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Geology Ch. 19


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What are the major uses for water?
Agriculture, irrigation, industry, household uses.
Where is most freshwater found?
What are the major sources of water we use?
seawater (can’t use), glacial ice caps, underground (too salty, too deep), lakes & streams
What are the characteristics of a good aquifer?
High porosity, high permeability
What types of rocks make good aquifers?
Sandstones and carbonates
What is porosity?
volume of a rock not occupied by solid, volume of empty space in a material
What is permeability?
solids ability to allow liquid to pass through it, ability of material to allow fluids to pass through an interconnected network of pores
How do characteristics of the rock (grain size, sorting, grain shape, etc) affect porosity?
Well sorted-high porosity, more rounded-high porosity, bigger size-more porosity
What geologic processes affect porosity (fracture, cementation, etc.) and how do they affect it?
Fracture and dissolution increase secondary porosity

Cementation, compaction, lithification decrease primary porosity
What is primary porosity? Secondary porosity?
Primary-space that remains between solids grains or crystals immediately after a sediment accumulates or a rock forms
Secondary-new pore space in rocks created sometime after a rock first forms
How does pumping affect the water table?
Lowers locally and creates cone shape
Be able to speculate where springs might be located.
-Where ground surface intersects the water table in a discharge area, such springs typically emit water upward into rivers, ponds, or valley floors
-where a perched water table intersects the surface of a hill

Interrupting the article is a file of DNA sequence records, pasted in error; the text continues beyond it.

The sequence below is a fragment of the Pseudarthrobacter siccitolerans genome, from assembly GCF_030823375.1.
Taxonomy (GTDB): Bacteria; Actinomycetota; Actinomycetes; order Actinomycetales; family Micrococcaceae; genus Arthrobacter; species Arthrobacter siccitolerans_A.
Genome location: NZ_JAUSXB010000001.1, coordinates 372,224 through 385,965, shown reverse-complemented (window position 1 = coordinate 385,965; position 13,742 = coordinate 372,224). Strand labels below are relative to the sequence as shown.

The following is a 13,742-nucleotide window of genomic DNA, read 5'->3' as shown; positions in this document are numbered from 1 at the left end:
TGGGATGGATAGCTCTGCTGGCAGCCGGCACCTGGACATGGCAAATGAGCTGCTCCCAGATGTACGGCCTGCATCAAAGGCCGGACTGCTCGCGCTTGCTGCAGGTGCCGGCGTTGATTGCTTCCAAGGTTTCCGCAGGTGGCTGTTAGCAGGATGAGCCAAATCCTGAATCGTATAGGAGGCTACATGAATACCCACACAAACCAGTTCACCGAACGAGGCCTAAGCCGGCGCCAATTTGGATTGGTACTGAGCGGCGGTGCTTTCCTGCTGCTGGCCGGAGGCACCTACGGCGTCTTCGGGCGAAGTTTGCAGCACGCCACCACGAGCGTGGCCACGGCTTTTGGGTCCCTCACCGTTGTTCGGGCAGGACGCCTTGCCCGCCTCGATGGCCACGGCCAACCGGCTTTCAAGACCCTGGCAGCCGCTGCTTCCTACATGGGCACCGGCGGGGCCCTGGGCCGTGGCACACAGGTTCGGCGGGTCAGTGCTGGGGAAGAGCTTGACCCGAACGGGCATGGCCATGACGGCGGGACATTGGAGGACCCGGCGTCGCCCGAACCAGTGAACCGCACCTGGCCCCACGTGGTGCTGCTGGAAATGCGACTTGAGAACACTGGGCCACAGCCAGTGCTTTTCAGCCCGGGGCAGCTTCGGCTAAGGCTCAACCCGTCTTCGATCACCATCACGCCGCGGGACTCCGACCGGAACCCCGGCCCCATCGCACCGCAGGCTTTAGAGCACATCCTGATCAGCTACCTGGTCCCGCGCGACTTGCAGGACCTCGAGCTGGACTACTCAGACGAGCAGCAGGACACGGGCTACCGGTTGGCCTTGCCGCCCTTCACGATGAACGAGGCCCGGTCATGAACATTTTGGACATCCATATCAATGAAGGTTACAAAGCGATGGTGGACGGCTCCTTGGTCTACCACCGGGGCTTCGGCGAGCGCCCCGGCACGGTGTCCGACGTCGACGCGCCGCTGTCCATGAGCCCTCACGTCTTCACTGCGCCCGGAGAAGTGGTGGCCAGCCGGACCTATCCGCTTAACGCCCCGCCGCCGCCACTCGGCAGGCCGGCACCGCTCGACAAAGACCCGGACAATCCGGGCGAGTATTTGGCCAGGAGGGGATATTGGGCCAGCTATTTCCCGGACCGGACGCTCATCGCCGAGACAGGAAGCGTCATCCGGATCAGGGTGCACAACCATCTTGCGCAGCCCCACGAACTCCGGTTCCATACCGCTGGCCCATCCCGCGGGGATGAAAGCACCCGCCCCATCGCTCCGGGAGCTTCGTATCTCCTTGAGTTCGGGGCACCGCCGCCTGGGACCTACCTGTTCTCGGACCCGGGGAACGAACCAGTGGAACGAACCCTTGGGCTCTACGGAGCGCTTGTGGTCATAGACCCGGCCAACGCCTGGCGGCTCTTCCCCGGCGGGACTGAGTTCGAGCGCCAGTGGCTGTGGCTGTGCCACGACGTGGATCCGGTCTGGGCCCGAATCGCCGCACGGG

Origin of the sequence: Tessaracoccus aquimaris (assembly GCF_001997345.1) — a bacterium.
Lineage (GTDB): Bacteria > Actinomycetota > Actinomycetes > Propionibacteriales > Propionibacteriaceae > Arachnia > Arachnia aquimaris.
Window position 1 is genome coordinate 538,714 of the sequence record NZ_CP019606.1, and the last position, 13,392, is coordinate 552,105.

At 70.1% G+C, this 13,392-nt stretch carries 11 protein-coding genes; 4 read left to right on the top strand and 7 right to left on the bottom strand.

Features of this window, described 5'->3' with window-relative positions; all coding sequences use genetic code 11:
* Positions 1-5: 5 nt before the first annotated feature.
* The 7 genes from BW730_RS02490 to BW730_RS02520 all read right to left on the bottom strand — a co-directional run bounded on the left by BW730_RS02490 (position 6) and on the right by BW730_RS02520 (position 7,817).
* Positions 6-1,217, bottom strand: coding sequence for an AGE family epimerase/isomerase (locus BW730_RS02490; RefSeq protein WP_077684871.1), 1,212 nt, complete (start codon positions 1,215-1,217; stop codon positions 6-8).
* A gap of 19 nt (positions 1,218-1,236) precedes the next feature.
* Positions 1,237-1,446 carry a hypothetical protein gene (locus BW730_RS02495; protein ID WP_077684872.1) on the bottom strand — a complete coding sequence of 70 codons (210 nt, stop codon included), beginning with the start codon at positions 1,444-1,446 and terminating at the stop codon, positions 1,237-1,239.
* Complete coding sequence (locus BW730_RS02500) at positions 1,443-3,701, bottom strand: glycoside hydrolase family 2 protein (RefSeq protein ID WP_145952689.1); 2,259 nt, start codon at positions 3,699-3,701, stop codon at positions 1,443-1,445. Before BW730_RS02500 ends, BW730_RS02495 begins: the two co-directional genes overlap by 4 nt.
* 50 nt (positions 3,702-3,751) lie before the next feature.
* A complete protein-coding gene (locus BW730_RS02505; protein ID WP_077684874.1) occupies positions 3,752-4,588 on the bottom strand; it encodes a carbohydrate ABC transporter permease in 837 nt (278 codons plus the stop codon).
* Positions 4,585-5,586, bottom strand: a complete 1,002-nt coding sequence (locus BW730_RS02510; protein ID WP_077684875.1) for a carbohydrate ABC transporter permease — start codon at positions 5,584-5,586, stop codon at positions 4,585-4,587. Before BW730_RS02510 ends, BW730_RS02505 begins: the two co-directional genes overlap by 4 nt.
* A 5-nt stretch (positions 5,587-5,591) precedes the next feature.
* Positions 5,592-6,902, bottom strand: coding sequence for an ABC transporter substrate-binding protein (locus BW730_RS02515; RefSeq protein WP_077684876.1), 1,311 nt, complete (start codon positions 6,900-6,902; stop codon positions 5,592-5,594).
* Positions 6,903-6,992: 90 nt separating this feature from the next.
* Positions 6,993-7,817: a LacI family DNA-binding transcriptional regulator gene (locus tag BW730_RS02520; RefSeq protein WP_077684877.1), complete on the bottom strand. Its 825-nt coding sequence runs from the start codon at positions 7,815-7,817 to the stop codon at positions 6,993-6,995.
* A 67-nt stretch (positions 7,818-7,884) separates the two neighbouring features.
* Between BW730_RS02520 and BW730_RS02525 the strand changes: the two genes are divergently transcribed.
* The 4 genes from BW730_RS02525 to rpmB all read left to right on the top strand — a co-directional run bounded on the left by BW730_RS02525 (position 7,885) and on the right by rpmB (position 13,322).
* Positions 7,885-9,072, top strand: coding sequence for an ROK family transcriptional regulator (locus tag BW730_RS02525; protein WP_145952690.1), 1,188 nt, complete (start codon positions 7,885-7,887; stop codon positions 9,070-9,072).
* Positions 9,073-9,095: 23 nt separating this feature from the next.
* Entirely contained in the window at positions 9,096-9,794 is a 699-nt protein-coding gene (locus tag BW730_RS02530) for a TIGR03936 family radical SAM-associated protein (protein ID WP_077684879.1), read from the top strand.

-where downward-percolating water runs into a continuous impermeable layer and migrates along the top surface of the layer to a hillslope
-where a particularly permeable layer or zone intersects the surface of a hill, water percolates down through the hill and then migrates along the permeable layer to the hill face
-where a network of interconnected fractures channels groundwater to the surface of a hill
-where flowing groundwater collides with a steep impermeable barrier, and pressure pushes it up to the ground along the barrier, faulting can create such barriers by juxtaposing impermeable rock against permeable rock
-ARTESIAN SPRINGS form if the ground surface intersects a natural fracture (joint) that taps a confined aquifer in which the pressure is sufficient to drive the water to the surface
Know how vertical drop, distance of flow, hydraulic conductivity affect flow rate.
Hydraulic gradient increases-rate increases. Steeper slope-faster flow. Vertical drop/flow distance = rate. Hydraluic conductivity (K) includes permeability and fluid viscosity and the higher the K, the faster the rate.
What is a karst terrane? How does it form? What types of rocks? What types of land forms and geological features does it include?
Landscape where caves develop. Made of limestone. Water table and limestone. Cave network forms. Water table drops. Sink hole roof collapses.
hydraulic gradient
slope of water table (change in H over d)
Darcy’s law
Equation that states the amount of water passing through an area depends on hydraulic conductivity and the gradient

Q=K*(H/D)* A

Q=volume of water passing through area
K=hydraulic conductivity, permeability and viscosity
A=cross sectional area
quantity of ground water that lies above regular water table because lens under it is impermeable and prevents water from sinking down to water table
well where water rises on its own
sediment or rock that doesn’t transmit water
Unconfined aquifers
layer of water just below earth’s surface and below porous layers that rain water can seep into
sediment or rock that transmits water easily
phase of lithification where cement which consists of mineral that precipitate from ground water fills space between clasts and attaches grains together, after this occurs, no longer porous
groundwater table
boundary between pores full of air and pores of water, approx. parallel to ground
word used to talk about water above level of ground water in unsaturated zone
page 19, groundwater

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